The third tab displays your Big Y matches and a mini-tree of your 5 SNPs at the end of your own personal branch of the haplotree.

Your terminal SNP determines the terminal (final or lowest) subbranch (on the Y-DNA haplotree) to which you belong.

On your mini-tree, your terminal SNP (R-BY490 above) is labeled YOU.

The number of people you match on those SNPs utilizing the new matching algorithm is displayed at each branch of the tree.

The matches shown above are the matches for this person’s terminal SNP. To see the people matching on the next branch above the terminal SNP, click on R-BY482.

The number listed beside these SNPs on your 5 step mini-tree is NOT the total number of people you match on that branch, only the number you match on that branch AFTER the matching algorithm is applied.

I put this in bold red, because based on the previous matching algorithm that managed to include everyone on your terminal SNP, it’s easy to presume the new version shows everyone in the system who matches you on that SNP – and it doesn’t necessarily.  If assume it does or expect that it will, you’re likely to be wrong. There is a significant amount of confusion surrounding this topic in the community.

New Matching Algorithm

The Family Tree DNA matching algorithm has changed substantially. It needed to be updated, as the old matching algorithm had been outgrown with the dramatic new number of SNPs discovered and placed on the phylotree. Family Tree DNA created the original matching software when the Big Y was new and it was time for a refresh. In essence, the Big Y testing and tree-building has been successful beyond anyone’s wildest dreams and the matching routine became a victim of its own success.

Previously, Family Tree DNA used a static list of somewhere around 6,000 SNPs as compared to over 350,000 today, of which more than 78,000 have been placed on the tree. By the way, this SNP number grows with every batch of Big Y results because new SNPs are always found.

The previous threshold for mismatches was 4 SNPs. As time went on, this combination of a growing tree and a static SNP list caused increasingly irrelevant matches.

For example, in some instances, haplogroup U106 people matched haplogroup P312 people, two main branches of the R1b haplotree, because when compared to the old SNP list, they had less than 4 SNP mismatches.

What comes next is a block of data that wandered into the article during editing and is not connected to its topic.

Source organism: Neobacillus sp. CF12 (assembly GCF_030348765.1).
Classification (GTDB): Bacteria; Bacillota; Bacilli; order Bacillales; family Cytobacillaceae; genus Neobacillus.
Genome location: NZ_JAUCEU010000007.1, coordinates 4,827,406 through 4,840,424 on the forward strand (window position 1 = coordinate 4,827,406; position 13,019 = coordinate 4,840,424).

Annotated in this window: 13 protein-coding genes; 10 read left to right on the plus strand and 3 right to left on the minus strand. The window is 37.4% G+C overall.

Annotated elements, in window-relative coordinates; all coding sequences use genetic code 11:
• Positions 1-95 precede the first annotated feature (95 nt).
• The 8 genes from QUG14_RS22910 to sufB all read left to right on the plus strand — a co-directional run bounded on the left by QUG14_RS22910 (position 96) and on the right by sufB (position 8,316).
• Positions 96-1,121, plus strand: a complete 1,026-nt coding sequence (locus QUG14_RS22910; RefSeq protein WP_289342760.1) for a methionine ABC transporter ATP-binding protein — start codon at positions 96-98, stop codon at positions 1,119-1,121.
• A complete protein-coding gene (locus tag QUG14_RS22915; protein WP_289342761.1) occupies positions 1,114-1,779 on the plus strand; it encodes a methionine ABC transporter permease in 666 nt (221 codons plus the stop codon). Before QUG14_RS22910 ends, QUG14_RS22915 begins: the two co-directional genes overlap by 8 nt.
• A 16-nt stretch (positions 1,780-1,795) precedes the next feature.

The new Big Y matching routine expands as the new tree grows, and isn’t limited.  This means that people who were shown as matches to haplogroups far upstream (e.g. P312/U106), whose common ancestor lived many thousands of years ago, won’t be shown as matches at that level anymore.

Many people had hundreds of matches and complained that they were being shown matches so distant in time that the information was useless to them.

The previous Big Y version match criteria was:

  • 4 or less differences in Known SNPs (now Named Variants.)
  • In addition, you could have unlimited differences in Unnamed Variants, then called Novel Variants.

Family Tree DNA has attempted to make the matching algorithm more genealogically relevant by applying a different type of threshold to matching.

In the current Big Y version, a person is considered a match to you if they have BOTH of the following:

  • 30 or fewer differences in total SNPs (named and unnamed variants combined.)
  • Their haplogroup is downstream from your terminal SNP haplogroup or downstream from your four closest parent haplogroups, meaning any of the 5 haplogroups shown on your 5 step mini-tree.

Here’s the logic behind the new matching algorithm threshold.

SNP mutations happen on the average of one every 100 years.  This number is still discussed and debated, but this estimate is as good as any.

If your common ancestor through two men had two sons, 1500 years ago, and each line incurred 1 mutation every hundred years, at the end of 1500 years, the number of mutations between the two men would be approximately 30.

Family Tree DNA felt that 1500 years was a reasonable cutoff for a genealogical timeframe, hence the new matching threshold of 30 mutations difference.